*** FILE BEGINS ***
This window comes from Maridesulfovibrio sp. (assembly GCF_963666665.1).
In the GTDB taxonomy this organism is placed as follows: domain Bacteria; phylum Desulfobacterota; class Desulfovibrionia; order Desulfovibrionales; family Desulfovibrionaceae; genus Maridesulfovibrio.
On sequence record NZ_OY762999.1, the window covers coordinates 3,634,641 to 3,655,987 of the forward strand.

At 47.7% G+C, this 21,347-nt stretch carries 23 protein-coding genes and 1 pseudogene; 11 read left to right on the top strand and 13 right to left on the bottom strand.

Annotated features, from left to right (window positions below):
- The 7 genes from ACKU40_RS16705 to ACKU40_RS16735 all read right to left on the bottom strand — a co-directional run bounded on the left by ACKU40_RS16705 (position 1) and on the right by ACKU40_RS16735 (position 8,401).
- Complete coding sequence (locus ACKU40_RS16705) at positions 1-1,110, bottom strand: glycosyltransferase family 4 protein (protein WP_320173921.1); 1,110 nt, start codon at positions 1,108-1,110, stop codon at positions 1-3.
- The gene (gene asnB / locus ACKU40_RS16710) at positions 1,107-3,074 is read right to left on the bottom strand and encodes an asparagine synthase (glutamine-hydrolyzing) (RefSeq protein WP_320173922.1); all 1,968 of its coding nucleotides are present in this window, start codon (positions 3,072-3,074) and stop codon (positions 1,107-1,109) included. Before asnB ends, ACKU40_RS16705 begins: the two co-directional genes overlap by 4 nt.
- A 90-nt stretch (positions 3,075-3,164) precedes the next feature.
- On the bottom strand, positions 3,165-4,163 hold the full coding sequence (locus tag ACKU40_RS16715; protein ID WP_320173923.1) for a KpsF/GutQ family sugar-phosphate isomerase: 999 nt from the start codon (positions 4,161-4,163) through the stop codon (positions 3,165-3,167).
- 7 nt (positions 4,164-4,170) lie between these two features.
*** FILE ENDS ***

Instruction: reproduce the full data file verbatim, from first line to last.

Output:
This window comes from Maridesulfovibrio sp. (assembly GCF_963666665.1).
In the GTDB taxonomy this organism is placed as follows: domain Bacteria; phylum Desulfobacterota; class Desulfovibrionia; order Desulfovibrionales; family Desulfovibrionaceae; genus Maridesulfovibrio.
On sequence record NZ_OY762999.1, the window covers coordinates 3,634,641 to 3,655,987 of the forward strand.

At 47.7% G+C, this 21,347-nt stretch carries 23 protein-coding genes and 1 pseudogene; 11 read left to right on the top strand and 13 right to left on the bottom strand.

Annotated features, from left to right (window positions below):
- The 7 genes from ACKU40_RS16705 to ACKU40_RS16735 all read right to left on the bottom strand — a co-directional run bounded on the left by ACKU40_RS16705 (position 1) and on the right by ACKU40_RS16735 (position 8,401).
- Complete coding sequence (locus ACKU40_RS16705) at positions 1-1,110, bottom strand: glycosyltransferase family 4 protein (protein WP_320173921.1); 1,110 nt, start codon at positions 1,108-1,110, stop codon at positions 1-3.
- The gene (gene asnB / locus ACKU40_RS16710) at positions 1,107-3,074 is read right to left on the bottom strand and encodes an asparagine synthase (glutamine-hydrolyzing) (RefSeq protein WP_320173922.1); all 1,968 of its coding nucleotides are present in this window, start codon (positions 3,072-3,074) and stop codon (positions 1,107-1,109) included. Before asnB ends, ACKU40_RS16705 begins: the two co-directional genes overlap by 4 nt.
- A 90-nt stretch (positions 3,075-3,164) precedes the next feature.
- On the bottom strand, positions 3,165-4,163 hold the full coding sequence (locus tag ACKU40_RS16715; protein ID WP_320173923.1) for a KpsF/GutQ family sugar-phosphate isomerase: 999 nt from the start codon (positions 4,161-4,163) through the stop codon (positions 3,165-3,167).
- 7 nt (positions 4,164-4,170) lie between these two features.